Danny Wilson cut a relieved figure after his Sheffield United side ended a poor run of results with a vital 2-1 win at Shrewsbury to reignite their promotion hopes.

The Blades had collected just two points from their previous five games, a run which had seen them slide from League One leaders down to sixth place.

But it all came right for Wilson's men on their first visit to the Greenhous Meadow as two goals inside nine second-half minutes from captain Michael Doyle and Dave Kitson, a cracking 25-yard strike, proved decisive.

Shrewsbury, now just four points clear of the relegation zone, pulled a late goal back as Stephen McGinn's long-range free-kick seemed to elude everyone on its way in, but they were unable to prevent a first home defeat since October.

"It's a massive win for us," said Wilson. "This game was important for both clubs and maybe on the selfish side it was more important for us because we had to maintain that important push for the top. The expectation level is very high at United so it was a great win for us."

Wilson felt his side were worthy winners although they had to be patient having been denied by a sting of fine saves from Shrewsbury goalkeeper Chris Weale on his 31st birthday.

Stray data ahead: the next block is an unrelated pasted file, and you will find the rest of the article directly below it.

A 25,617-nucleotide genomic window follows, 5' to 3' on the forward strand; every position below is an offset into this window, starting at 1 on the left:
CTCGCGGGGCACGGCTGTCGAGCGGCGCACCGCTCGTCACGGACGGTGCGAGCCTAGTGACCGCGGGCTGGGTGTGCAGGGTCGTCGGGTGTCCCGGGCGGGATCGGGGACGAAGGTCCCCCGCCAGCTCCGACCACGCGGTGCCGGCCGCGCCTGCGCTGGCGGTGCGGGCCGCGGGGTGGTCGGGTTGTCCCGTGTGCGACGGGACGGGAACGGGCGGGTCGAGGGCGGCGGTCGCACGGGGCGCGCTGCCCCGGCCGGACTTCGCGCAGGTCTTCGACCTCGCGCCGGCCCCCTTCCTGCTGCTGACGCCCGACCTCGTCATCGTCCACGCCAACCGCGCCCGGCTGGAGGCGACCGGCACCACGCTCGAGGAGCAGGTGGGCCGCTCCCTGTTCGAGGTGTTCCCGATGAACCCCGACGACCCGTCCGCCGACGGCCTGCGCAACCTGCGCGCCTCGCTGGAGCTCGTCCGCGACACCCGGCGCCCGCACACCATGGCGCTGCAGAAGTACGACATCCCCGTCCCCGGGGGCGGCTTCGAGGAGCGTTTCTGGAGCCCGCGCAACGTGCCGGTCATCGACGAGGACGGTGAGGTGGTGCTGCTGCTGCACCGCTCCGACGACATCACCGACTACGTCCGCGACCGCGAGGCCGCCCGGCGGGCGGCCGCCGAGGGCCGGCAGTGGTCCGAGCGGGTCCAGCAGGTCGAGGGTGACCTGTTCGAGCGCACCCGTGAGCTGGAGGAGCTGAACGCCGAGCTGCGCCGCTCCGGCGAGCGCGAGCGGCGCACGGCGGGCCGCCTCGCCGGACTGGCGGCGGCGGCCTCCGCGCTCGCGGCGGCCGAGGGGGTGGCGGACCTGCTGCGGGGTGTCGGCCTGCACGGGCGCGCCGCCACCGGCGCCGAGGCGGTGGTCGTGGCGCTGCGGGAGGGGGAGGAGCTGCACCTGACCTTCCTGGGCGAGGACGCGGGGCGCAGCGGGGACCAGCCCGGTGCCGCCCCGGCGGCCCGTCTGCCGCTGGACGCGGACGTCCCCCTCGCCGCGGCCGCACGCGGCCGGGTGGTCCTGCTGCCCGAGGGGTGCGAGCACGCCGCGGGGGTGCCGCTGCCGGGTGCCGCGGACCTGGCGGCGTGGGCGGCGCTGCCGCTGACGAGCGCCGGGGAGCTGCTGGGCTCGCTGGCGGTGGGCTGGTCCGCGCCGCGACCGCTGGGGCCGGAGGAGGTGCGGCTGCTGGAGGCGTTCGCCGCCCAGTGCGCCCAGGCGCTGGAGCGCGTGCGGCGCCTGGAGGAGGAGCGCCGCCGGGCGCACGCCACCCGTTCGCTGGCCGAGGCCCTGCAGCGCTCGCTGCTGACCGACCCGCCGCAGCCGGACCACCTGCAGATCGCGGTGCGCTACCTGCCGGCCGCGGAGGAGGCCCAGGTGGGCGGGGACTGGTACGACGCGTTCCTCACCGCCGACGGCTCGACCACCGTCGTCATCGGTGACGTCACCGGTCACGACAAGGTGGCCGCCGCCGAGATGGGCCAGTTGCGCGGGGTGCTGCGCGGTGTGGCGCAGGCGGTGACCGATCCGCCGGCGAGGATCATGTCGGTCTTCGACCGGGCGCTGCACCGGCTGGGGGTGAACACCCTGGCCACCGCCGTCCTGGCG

Wilson added: "It was a good team performance and there was a great work ethic. I felt we were in control of the game for large periods. Possession-wise we always looked in control and we looked very confident on the ball."

Shrewsbury manager Graham Turner had no complaints about the result on a day his side were without injured striker Marvin Morgan and then lost top scorer Jon Taylor to a groin injury at half-time.

"We were beaten by a side who were stronger than us, better than us," admitted Turner. "They had an element of luck about the first goal but we weren't tight enough for the second which was a good strike.

"Overall we've got to be disappointed with our own performance but they're a decent side and you have to sometimes hold your hands up. We've worked hard to defend but going forward we didn't produce anywhere near enough."